Debra Messing, longtime star of Will & Grace, then publicly supported Milano.

Last Wednesday, the “Womxn’s March Denver” issued a statement denouncing “anti-Semitism and the National Women’s March leadership team’s failure to clearly disassociate from anti-Semitic public figures.”

The tide seems to be going against Women’s March leaders and, hopefully, the poisonous ideas they embrace.

It was the Friedrich-Ebert-Stiftung Foundation for Social Democracy that laid out the details of Women’s March leaders, especially Sarsour. In an open letter in November, the foundation’s “scholarship holders and alumni” made the case that “Women’s March USA does not constitute an inclusive alliance” because organizers trivialize antisemitism and exclude Zionists.

Sarsour’s comment blaming Jews for police shootings of unarmed black people was among the examples, including language directly from the our original exclusive report. It also showed how Tamika Mallory has stood by Nation of Islam leader Louis Farrakhan, despite his repeated antisemitic slurs calling Jews “bloodsuckers” and “termites.”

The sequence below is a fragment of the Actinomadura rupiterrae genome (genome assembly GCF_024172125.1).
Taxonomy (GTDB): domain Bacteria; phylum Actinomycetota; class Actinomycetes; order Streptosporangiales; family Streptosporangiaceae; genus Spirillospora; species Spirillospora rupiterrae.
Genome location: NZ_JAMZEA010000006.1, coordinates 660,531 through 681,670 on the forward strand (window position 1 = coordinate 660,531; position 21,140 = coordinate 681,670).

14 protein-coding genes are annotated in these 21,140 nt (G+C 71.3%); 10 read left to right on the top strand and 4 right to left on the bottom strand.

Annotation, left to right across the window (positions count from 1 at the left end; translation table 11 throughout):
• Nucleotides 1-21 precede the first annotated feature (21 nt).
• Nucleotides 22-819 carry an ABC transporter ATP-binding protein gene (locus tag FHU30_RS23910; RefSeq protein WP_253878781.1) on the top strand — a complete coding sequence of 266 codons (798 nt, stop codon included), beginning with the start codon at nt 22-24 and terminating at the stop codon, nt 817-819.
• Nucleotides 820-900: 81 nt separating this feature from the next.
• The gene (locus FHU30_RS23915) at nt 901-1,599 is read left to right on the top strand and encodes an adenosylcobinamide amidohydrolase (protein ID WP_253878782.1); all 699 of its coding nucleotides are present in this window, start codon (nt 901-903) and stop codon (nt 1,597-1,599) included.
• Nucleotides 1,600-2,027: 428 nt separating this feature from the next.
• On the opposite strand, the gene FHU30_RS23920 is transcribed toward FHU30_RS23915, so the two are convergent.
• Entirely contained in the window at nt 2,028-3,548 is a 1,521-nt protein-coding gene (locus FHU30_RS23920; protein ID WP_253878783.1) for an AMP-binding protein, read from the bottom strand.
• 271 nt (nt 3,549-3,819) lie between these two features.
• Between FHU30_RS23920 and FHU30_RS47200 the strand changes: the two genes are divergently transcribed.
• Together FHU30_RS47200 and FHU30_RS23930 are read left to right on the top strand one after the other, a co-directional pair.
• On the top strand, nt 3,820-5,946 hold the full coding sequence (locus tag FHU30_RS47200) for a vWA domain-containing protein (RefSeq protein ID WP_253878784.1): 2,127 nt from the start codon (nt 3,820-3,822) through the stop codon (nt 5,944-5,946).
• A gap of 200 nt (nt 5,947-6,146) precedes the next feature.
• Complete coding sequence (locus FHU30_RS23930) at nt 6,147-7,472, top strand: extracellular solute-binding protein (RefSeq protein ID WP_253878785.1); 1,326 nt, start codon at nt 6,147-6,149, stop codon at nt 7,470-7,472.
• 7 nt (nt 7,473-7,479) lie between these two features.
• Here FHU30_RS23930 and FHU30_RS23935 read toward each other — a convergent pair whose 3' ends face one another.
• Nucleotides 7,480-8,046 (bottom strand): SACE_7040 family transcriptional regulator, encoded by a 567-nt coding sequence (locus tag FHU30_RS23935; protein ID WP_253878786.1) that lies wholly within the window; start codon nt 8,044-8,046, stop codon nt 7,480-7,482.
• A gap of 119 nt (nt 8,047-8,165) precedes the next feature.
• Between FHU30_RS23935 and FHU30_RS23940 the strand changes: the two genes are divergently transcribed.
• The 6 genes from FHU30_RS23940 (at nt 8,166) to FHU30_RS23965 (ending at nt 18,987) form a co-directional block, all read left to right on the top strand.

Sarsour posted an open letter online Sunday evening, trying to put questions about Farrakhan behind her. She failed to directly condemn Farrakhan’s antisemitism, however, saying he can defend himself. As for the the Women’s March, she insisted, we REJECT antisemitism and all forms of racism.” [Emphasis original]

Sarsour’s own comments over the past three months alone make this assertion laughable. Let’s go back to what she said about police shootings during a speech at the Islamic Society of North America (ISNA) convention on Labor Day weekend. Sarsour was justifying her criticism of the Anti-Defamation League (ADL), a 105-year-old Jewish organization devoted to fighting antisemitism and other forms of hate.